“You need to give it (earlier) to people who are more likely to die first,” Kang said.

EU calls on US to push exports to counter vaccine shortage
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EU calls on US to push exports to counter vaccine shortage

The European Union called on the United States Friday to start boosting its vaccine exports to contain the global COVID-19 crisis, and said that the U.S. backing of patent waivers would provide only a long-term solution at best.

“We invite all those who engage in the debate of a waiver for (Intellectual Property) rights also to join us to commit to be willing to export a large share of what is being produced in that region,” said EU Commission President Ursula von der Leyen.

In the wake of the U.S. backing calls to waive patents on vaccine technology, French President Emmanuel Macron summarized the view from Europe when he said at an EU summit in Porto, Portugal: “You can give the intellectual property to laboratories that do not know how to produce it. They won’t produce it tomorrow.”

Spanish Prime Minister Pedro Sanchez gave the idea endorsed by U.S. President Joe Biden this week a guarded welcome, but he immediately added, “We believe it is insufficient. It should be more ambitious.”

While the U.S. has kept a tight lid on exports of American-made vaccines so it can inoculate its own population first, the EU has become the world’s leading provider, allowing about as many doses to go outside the 27-nation bloc as are kept for its 446 million inhabitants. Many EU nations, however, have demanded a stop to vaccine nationalism and export bans.

Von der Leyen said that any patent waiver “will not bring a single dose of vaccine in the short and medium term.”

Macron said it was more important for Biden to work on exports. “The Anglo-Saxons block many of these ingredients” needed to make vaccines, the French leader said, referring to Washington and London. “Today, 100% of vaccines produced in the United States of America are for the American market.”

European Commission President Ursula von der Leyen said this week that the EU had distributed about 200 million doses within the bloc while about the same amount had been exported abroad.

“Around 50% of what is being produced in Europe is exported to almost 90 countries,” von der Leyen said, and called on Biden and other vaccine producing regions or nations to step up their effort.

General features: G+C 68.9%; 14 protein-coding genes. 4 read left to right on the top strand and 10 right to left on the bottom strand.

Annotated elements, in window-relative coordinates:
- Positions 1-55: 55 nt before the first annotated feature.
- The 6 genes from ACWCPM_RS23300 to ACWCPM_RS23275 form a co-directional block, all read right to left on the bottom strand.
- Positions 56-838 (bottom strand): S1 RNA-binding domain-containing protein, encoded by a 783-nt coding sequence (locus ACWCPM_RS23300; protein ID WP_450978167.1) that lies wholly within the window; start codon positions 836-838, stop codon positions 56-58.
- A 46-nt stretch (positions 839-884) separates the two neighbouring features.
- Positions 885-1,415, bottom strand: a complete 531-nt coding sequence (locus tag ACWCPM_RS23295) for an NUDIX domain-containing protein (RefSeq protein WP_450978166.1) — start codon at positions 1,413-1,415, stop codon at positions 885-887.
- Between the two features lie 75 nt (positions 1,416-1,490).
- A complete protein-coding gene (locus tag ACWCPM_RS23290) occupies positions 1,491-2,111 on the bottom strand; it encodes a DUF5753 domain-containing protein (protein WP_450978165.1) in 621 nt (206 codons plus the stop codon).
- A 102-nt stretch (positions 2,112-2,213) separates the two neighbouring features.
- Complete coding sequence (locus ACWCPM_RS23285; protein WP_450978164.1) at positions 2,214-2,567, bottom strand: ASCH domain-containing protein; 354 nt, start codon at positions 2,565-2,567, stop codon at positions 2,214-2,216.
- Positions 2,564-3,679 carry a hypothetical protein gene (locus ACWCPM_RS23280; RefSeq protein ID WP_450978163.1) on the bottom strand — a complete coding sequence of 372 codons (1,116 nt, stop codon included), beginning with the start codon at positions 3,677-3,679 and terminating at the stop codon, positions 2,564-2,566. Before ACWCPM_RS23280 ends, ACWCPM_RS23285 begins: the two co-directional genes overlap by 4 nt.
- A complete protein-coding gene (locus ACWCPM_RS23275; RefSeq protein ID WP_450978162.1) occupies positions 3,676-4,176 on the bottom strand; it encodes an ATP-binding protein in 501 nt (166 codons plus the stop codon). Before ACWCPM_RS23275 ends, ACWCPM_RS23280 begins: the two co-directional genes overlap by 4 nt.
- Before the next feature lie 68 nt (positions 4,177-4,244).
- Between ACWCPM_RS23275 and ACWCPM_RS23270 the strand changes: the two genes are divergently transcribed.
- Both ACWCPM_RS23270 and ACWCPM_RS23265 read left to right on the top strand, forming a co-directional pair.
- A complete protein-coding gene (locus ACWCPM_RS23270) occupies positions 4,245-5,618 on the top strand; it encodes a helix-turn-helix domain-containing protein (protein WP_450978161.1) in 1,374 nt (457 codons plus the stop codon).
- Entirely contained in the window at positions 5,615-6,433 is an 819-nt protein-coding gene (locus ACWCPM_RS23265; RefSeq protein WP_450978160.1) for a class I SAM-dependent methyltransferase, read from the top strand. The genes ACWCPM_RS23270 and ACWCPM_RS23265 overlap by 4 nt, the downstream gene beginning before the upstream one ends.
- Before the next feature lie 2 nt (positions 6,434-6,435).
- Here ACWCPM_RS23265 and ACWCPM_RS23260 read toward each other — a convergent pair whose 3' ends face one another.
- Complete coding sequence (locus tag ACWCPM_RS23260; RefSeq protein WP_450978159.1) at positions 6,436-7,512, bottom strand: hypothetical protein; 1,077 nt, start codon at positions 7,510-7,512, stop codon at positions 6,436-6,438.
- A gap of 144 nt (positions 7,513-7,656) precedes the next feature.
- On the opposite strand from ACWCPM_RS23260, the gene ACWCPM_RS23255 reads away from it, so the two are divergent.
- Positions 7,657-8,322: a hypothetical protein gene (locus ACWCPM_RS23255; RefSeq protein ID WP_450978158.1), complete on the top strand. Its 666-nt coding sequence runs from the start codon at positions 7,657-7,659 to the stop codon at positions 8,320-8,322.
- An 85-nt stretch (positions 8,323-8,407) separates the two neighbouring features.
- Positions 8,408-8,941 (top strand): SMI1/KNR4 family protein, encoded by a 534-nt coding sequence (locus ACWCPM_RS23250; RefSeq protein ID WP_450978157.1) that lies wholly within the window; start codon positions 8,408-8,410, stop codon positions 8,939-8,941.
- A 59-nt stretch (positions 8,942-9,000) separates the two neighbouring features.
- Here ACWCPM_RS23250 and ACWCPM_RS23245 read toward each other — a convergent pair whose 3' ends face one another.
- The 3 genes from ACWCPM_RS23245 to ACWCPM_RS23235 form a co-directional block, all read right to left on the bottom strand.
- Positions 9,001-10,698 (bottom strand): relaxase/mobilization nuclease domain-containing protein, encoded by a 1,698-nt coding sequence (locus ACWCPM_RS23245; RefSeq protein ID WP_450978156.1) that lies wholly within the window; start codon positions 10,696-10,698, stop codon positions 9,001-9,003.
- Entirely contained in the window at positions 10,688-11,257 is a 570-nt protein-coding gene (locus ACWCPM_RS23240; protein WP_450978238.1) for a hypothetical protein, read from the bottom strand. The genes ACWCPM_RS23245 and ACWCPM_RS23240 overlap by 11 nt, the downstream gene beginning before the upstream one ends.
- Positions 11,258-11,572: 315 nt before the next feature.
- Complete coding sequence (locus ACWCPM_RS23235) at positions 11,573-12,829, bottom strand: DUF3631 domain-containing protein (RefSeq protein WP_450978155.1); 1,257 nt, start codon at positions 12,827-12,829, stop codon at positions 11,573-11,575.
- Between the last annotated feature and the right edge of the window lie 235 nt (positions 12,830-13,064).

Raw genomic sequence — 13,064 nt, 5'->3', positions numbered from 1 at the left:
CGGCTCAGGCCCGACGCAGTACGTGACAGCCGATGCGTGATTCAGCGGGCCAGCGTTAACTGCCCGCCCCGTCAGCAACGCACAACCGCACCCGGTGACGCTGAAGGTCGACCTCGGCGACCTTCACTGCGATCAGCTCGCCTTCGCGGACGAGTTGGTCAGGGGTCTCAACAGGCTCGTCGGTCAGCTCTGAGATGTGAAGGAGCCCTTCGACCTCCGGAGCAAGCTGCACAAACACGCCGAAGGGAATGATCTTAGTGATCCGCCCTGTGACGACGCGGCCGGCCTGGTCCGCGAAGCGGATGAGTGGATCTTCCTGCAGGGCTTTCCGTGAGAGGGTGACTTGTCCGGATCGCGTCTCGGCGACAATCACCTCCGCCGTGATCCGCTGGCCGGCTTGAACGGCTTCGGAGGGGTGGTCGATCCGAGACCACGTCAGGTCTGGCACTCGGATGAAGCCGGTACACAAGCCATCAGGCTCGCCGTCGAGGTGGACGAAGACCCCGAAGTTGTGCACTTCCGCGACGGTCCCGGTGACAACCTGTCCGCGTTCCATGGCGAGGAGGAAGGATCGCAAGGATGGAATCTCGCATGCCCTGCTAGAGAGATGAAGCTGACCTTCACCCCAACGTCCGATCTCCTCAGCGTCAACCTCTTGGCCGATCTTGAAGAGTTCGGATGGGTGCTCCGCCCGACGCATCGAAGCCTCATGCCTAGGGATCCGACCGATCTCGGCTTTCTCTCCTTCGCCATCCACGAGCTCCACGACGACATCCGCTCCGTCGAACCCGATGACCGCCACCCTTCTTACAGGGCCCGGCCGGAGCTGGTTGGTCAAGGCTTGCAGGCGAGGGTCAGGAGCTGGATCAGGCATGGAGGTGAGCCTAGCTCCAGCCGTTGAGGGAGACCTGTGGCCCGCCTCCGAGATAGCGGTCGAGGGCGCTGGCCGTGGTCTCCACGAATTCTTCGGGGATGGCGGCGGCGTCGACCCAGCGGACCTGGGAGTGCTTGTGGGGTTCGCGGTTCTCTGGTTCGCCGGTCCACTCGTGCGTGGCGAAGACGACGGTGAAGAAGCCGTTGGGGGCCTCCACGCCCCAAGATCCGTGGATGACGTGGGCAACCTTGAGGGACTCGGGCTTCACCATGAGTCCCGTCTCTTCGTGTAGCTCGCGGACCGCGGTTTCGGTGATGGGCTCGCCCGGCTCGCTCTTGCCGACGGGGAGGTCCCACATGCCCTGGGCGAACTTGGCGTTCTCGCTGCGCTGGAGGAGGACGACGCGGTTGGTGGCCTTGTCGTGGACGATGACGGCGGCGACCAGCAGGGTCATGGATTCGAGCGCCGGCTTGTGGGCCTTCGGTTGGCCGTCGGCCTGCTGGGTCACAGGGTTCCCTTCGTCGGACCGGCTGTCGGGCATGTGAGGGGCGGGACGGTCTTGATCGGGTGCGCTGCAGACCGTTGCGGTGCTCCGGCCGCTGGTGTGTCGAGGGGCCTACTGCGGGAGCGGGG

“We are the most generous in the world of developed nations. Europe should be proud of itself,” Macron said.

The EU is trying to regain the diplomatic initiative on vaccines after Biden put it on the back foot with his surprising endorsement of lifting patent protections on COVID-19 vaccines, seeking to solve the problem of getting shots into the arms of people in poorer countries.

EU leaders said they were ready to discuss the U.S. backing for proposals first submitted to the World Trade Organization by India and South Africa, but they said many other initiatives would be more effective at this point, ranging from ramping up production capacity to distributing raw materials. So far, they insisted, the issue of waiving patents is not a big problem.

Police break up Brussels anti-lockdown party
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Police break up Brussels anti-lockdown party

Police fired water cannon and tear gas in a Brussels park on Saturday to break up an anti-lockdown party of several hundred people designed to defy coronavirus social distancing rules.

The crowd of mostly young people responded to a post on Facebook announcing the unauthorised party. It took place a month after police cleared 2,000 people who gathered in the same Bois de la Cambre park for la Boum (the party), an event that had begun as an April Fool’s joke.

The follow-up Boum 2 event on May 1, a traditional day for demonstrations, was held a week before the Belgian government allows cafe and bar terraces to open and lets groups of more than four people meet outside in a relaxation of COVID-19 rules.

Prime Minister Alexander De Croo urged Belgians on Friday to stay united and not “fall into this trap”. Facebook also took down the Boum 2 post on Thursday after a request from Belgian prosecutors, who warned partygoers they risked being detained or fined.

Police said several hundred people still attended.

Emile Breuillot, a 23-year-old dental student, said he had come to see people enjoy themselves and to defend their rights to gather.

After a calm start with groups chanting “freedom”, the police announced on social media that attendees were not observing public safety measures and that they would intervene. Many people were not wearing masks, a requirement anywhere in public in the Belgian capital.

Hundreds of people also marched in central Brussels and through the eastern city of Liege demanding a relaxation of coronavirus measures.